Ella Taylor

Ella Taylor is a freelance film critic, book reviewer and feature writer living in Los Angeles.

Born in Israel and raised in London, Taylor taught media studies at the University of Washington in Seattle; her book Prime Time Families: Television Culture in Post-War America was published by the University of California Press.

Taylor has written for Village Voice Media, the LA Weekly, The New York Times, Elle magazine and other publications, and was a regular contributor to KPCC-Los Angeles' weekly film-review show FilmWeek.

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Movie Reviews
3:03 pm
Thu April 16, 2015

Two Unmoored Souls Too Gloomily Drawn In 'Felix And Meira'

Hadas Yaron and Luzer Twersky in Felix and Meira.
Oscilloscope

In the 2012 drama Fill the Void, Israeli actress Hadas Yaron was incandescent as an Ultra-Orthodox Tel Aviv girl who, following the sudden death of her beloved older sister, is pressured by rabbis and relatives to marry her brother-in-law in order to preserve family unity. She suffers agonies over the decision, but never doubts the legitimacy of the Hasidic community that sustains her.

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Movie Reviews
3:03 pm
Thu April 9, 2015

'The Sisterhood Of Night' Wonders What These Girls Are Up To

Olivia DeJonge, Georgie Henley, Willa Cuthrell, and Kara Hayward in The Sisterhood Of Night.
Olivia Bee The Sisterhood Of Night

For a while The Sisterhood of Night, a spry, heartfelt first feature about teenage girls doing strange things in woods by night, appears to traffic in every easy cliché we adults use to bind female adolescents into knowable aliens. Led by charismatic underachiever Mary (played by former Narnia child Georgie Henley, all grown into a slightly unsettling resemblance to the young Eileen Brennan), a growing band of girls in a small Hudson Valley town take to the forest after dark, apparently to grow a satanic cult or something.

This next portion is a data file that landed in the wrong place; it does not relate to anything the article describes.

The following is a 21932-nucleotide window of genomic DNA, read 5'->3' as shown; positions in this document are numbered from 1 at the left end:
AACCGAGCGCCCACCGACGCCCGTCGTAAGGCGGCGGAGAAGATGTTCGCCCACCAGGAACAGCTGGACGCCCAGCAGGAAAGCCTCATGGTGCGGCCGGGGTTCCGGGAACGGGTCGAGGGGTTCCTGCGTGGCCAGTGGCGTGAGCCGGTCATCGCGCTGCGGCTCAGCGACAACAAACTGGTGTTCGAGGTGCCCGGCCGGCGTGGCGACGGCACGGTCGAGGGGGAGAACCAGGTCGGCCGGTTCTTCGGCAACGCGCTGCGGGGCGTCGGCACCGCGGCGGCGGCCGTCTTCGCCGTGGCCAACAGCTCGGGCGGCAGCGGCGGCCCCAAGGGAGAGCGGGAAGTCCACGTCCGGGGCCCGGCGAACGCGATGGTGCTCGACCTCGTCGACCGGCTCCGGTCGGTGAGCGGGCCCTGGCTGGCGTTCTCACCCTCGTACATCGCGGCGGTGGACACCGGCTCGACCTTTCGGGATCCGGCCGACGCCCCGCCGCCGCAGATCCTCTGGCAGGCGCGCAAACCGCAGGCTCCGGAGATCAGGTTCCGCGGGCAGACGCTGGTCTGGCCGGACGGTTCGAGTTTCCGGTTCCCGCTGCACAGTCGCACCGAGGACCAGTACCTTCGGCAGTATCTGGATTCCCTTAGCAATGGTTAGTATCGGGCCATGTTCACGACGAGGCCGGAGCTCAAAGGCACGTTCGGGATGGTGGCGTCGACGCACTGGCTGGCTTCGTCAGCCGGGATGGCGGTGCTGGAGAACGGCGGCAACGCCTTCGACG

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Movie Reviews
3:03 pm
Thu April 2, 2015

Lost Art Is Reclaimed In 'Woman In Gold'

Helen Mirren and Ryan Reynolds star in Woman in Gold.
Robert Viglasky Weinstein Company

Originally published on Fri April 3, 2015 3:17 pm

Gustav Klimt's famous painting of a dark-eyed beauty encased in shimmering gold lozenges is often dismissed by art critics as a disappointing excursion into kitsch by the avant-garde Austrian painter. But the portrait, commissioned by a wealthy Jewish family not long before the outbreak of World War II, has brought visceral pleasure to countless owners of postcards, posters and key-rings who have yet to set foot in New York's Neue Galerie, where the original hangs today.

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Movie Reviews
9:51 am
Fri March 27, 2015

A Photographer's Eye For Tragedy And Hope In 'Salt Of The Earth'

Elephant in Kafue National Park, Zambia, 2010.
Sebastiao Salgado Amazonas Images/Sony Pictures Classics

The Salt of the Earth, a documentary about famed photographer Sebastiao Salgado, ends with tranquil images of his family farm in Brazil, a leafy earthly paradise restored from the ravages of severe drought. That's where Salgado went to recover from his experiences in war-torn Rwanda, and, perhaps, a life spent bringing back pictures of the self-inflicted horrors of mankind: genocide, drought, famine and the unspeakable suffering they bring to those caught in their wake.

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Movie Reviews
3:03 pm
Thu March 19, 2015

Don't Give Up Too Easily On The Scruffy 'Danny Collins'

Singer Danny Collins (Al Pacino) with his manager Frank Grubman (Christopher Plummer).
Bleecker Street

Originally published on Fri March 20, 2015 11:03 am